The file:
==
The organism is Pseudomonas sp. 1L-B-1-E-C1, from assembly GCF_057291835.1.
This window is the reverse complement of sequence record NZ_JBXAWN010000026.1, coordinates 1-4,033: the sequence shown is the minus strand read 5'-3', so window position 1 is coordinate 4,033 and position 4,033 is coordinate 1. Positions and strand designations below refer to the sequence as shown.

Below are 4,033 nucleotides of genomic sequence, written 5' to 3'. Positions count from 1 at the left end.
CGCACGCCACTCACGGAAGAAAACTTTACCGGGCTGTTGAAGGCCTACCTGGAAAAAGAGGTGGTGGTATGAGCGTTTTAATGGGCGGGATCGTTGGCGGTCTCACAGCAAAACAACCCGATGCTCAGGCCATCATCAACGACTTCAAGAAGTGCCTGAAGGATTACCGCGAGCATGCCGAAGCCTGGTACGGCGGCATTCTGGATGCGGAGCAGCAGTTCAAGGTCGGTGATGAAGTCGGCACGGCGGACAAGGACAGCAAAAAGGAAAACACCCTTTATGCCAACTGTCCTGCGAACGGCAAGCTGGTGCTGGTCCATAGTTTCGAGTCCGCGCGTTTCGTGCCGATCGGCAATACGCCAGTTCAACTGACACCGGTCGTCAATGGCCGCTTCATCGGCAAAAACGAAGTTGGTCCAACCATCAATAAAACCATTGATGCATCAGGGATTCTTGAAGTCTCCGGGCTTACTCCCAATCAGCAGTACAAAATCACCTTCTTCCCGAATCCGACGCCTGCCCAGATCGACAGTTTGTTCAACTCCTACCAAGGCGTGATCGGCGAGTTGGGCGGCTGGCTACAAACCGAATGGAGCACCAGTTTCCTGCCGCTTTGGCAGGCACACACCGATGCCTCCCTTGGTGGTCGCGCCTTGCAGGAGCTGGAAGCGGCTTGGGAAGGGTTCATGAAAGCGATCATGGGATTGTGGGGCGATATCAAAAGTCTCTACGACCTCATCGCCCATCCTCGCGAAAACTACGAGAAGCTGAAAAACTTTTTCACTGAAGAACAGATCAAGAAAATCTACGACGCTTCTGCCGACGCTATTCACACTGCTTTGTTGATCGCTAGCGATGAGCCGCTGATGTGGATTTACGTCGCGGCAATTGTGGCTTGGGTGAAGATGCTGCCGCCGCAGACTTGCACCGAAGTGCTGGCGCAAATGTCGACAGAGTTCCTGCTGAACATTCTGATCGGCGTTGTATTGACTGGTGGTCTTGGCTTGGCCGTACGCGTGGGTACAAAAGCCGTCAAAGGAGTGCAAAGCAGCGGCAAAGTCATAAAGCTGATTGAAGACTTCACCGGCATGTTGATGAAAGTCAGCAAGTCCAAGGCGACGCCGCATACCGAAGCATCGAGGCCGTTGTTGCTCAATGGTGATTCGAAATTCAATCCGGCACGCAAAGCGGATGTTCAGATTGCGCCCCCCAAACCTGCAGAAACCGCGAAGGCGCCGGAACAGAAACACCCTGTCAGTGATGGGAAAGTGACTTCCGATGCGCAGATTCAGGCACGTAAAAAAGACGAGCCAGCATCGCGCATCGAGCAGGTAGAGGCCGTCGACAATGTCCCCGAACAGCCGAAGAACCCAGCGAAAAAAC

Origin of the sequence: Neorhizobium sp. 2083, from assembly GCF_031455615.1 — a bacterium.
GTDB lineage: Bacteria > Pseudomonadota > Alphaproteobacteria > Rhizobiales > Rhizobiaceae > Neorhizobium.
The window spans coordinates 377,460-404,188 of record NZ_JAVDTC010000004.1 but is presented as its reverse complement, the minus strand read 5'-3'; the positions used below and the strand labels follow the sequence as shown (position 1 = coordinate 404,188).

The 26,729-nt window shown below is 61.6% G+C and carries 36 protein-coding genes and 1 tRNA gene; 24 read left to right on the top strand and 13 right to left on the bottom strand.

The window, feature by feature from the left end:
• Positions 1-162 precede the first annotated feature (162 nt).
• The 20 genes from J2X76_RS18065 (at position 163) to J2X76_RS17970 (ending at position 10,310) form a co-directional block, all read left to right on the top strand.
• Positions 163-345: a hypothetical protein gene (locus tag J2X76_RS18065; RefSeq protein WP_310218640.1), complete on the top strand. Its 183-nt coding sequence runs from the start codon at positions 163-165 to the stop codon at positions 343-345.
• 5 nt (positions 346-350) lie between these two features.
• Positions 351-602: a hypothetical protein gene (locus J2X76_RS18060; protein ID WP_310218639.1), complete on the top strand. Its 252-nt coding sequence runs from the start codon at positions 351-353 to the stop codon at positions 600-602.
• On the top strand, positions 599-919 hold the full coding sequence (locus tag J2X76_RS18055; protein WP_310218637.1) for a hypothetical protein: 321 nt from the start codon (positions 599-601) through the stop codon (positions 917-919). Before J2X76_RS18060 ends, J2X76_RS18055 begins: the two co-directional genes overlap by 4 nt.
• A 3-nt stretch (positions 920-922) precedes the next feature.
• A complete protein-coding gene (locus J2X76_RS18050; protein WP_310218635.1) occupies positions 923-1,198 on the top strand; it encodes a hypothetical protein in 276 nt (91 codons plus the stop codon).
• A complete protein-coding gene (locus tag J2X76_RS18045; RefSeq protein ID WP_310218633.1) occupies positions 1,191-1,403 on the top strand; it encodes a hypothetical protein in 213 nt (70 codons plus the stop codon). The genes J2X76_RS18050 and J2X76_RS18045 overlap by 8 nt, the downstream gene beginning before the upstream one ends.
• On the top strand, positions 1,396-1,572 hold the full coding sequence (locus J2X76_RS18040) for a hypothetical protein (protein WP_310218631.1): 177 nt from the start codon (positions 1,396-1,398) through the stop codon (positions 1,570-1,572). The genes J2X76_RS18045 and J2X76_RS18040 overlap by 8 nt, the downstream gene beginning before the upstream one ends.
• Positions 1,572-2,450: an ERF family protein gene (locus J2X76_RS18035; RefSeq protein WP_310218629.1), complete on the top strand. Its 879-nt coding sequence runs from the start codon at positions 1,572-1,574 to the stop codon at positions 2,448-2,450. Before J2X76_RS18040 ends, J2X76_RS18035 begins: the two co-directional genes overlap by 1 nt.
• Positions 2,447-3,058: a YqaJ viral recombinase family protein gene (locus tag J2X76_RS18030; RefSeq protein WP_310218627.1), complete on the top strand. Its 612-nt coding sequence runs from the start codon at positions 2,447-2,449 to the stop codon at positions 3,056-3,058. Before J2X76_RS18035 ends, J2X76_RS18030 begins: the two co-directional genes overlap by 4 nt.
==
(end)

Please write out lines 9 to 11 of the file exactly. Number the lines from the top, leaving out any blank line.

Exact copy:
The window, feature by feature from the left end:
• Positions 1-162 precede the first annotated feature (162 nt).
• The 20 genes from J2X76_RS18065 (at position 163) to J2X76_RS17970 (ending at position 10,310) form a co-directional block, all read left to right on the top strand.